Family History an Autobiographical History Research Paper

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My father has 3 sons 1 daughter. I am the biggest son and was born on 26th of August, 1988. I was born in Hong Kong so that I can be a Hong Kong resident. I studied in Hong Kong but I am different with the native Hong Kong children because I always went back to China with my parents since all my relatives are in China. However, during the 1990s, a lot of Hong Kong people still think China was terrible and dirty. They hate to go back to China and I always get laughed at by some of my classmates or friends because I am a little mainland Chinese boy. It is because of my family and realizing what mainland China could offer that I build up really strong patriotic ideas when I am in Hong Kong. So I am kind of different with the normal native Hong Kong children.

When I was 17 years old and after my open exam in Hong Kong, I chose to come to the United State to continue my studies. I finished my TOEFL exam and I get accepted at De Anza College, one of the community colleges in San Jose, California.

I was very scared at first since I have no friends and family in the United States. Luckily, I met a lot of new friends in the school and they helped me in settling down in the U.S. They drove me around and taught me how to open a bank account. They also helped me subscribe to a cell phone service, look for an apartment, buy furniture and other needed assistance to get settled properly. However, since this is the first time that I left my family and I got a lot of freedom in the U.S. because no one controls me at all, I wasted a year to play and party with my friends. After that, I knew I needed to transfer to a better school and though I started to work hard on my studies, it was already too late.

At that time, I want to transfer to USC to continue my studies; however, my GPA was only at 3.5 and it is not enough to transfer to the Marshall School of Business. So I transferred to UC Davis to continue my studies. However, this is the worst choice in my life since I wasted another year time until I found out that the program in UC Davis was not that good. I then chose to transfer to CSUN.

I work really hard when I started at CSUN and this is already my last semester in the United States. I will finish my 5-year education in the United States after this Fall semester. After that, I will return to China in January, 2011, and begin my next step in my evolving educational and personal lives. I am prepared to start my MBA program in Beijing Tsing Wa University. Concurrent with the start of my MBA program, I will join the Board of Directors of one of our family owned companies, China Digital TV Holding Co. (STV), which is a listed company in the New York Stock Exchange. STV is a technology company, which provides conditional access systems to digital television markets throughout China. My family invested in STV several years ago, and the value of this investment has grown substantially since the initial investment. As I am the first one in my family to earn a Bachelor's Degree, I am the only one who is qualified under Chinese law to join the Board of Directors of a Chinese public company.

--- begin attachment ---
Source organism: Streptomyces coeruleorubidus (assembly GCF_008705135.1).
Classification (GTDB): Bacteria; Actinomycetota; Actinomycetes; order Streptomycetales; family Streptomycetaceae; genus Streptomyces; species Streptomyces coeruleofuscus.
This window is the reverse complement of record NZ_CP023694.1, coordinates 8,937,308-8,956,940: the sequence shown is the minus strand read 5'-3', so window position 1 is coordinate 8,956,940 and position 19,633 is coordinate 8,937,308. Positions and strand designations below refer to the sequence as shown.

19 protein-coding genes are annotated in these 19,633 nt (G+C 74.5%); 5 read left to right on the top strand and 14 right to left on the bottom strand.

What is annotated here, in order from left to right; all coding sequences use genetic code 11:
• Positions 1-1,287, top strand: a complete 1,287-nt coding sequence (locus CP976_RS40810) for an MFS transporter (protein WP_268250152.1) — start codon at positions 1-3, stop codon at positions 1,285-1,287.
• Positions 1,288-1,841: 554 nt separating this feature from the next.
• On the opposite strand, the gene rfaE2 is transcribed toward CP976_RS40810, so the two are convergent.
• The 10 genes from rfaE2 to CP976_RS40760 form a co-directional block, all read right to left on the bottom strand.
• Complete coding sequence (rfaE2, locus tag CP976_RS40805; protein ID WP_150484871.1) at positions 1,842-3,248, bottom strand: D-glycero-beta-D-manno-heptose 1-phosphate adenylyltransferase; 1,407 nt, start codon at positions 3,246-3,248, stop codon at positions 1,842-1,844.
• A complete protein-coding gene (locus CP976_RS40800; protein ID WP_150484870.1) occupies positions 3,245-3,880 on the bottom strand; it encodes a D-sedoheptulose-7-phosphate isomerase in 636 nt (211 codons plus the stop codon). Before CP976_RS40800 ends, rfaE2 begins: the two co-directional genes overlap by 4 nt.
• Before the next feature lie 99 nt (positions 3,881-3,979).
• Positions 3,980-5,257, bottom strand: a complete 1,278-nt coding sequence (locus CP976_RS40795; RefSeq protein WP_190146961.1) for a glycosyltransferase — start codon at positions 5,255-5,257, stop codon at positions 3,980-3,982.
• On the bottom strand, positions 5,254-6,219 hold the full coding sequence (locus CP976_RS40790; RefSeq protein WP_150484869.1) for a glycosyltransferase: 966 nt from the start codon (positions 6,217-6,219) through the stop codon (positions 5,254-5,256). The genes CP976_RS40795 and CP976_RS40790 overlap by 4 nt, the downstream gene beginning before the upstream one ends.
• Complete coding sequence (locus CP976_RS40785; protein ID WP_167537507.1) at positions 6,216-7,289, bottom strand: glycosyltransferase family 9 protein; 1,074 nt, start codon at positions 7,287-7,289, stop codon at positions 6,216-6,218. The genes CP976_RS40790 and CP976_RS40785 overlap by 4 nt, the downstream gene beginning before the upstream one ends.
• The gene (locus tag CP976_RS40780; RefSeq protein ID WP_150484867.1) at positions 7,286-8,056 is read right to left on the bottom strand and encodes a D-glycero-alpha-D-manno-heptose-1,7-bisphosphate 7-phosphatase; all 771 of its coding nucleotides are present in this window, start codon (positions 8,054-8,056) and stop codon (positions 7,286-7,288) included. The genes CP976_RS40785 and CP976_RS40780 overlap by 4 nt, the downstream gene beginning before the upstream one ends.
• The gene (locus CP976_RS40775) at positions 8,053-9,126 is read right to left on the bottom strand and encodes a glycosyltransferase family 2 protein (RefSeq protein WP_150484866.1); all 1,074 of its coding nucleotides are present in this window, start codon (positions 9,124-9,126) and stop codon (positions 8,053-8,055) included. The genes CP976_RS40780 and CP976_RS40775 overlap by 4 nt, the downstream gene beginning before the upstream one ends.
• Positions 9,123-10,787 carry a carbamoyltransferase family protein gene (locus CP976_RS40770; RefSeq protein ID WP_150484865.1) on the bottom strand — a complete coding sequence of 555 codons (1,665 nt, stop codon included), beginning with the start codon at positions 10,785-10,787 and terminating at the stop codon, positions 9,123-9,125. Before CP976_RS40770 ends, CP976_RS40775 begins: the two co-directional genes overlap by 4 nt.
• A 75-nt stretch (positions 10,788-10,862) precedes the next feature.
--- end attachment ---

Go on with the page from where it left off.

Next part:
As I reflect on my experience living on the West Coast of the United States, and particularly as a resident in the State of California, the specter of Chinese immigrant history is everywhere. The presence of my people and my culture as a salient aspect of the American experience and the expectations of Pacific Rim participation ramify with the depth of struggle waged by Chinese immigrants as laborers and as business owners (Rumbaut, 200). As friends and neighbors we comprise a significant percentage of the population in some regions of the U.S. And this is most evident in the West where our numbers sometimes reach to almost a quarter of student populations of American campuses. Our persistence as contributors to the society in this country is so pronounced, and while the Chinese Diaspora is everywhere it is said, we are most significant and perhaps most interested in proffering our public investment in a country that is still in the becoming.

Works Cited

Calavita, Kitty. Chinese Exclusion and the Open Door with China: Structural Contradictions and the 'Chaos' of Law, 1882-1910. Social & Legal Studies 10.2 (2001):203-226.

Chew, K. et al. The Revolving Door to Gold Mountain: How Chinese Immigrants Got Around U.S. Exclusion and Replenished the Chinese-American Labor Pool, 1900 -- 1910. International Migration Review 43.2 (2009):410-430.

Liang, Zai et al. Cumulative Causation, Market Transition, and Emigration from China. American Journal of Sociology 114.3 (2008): 706-737.

Lin, Patricia. "Eating Bitterness" the Early History of the Chinese in America (II). Chinese-American Forum 3.4 (1988): 16-27.

Maddison, Angus. The World Economy. Centre of Development, 2010. Web.

Pendery, David. Identity development and cultural production in the Chinese diaspora to the United States, 1850-2004: new perspectives. Asian Ethnicity…[continue]

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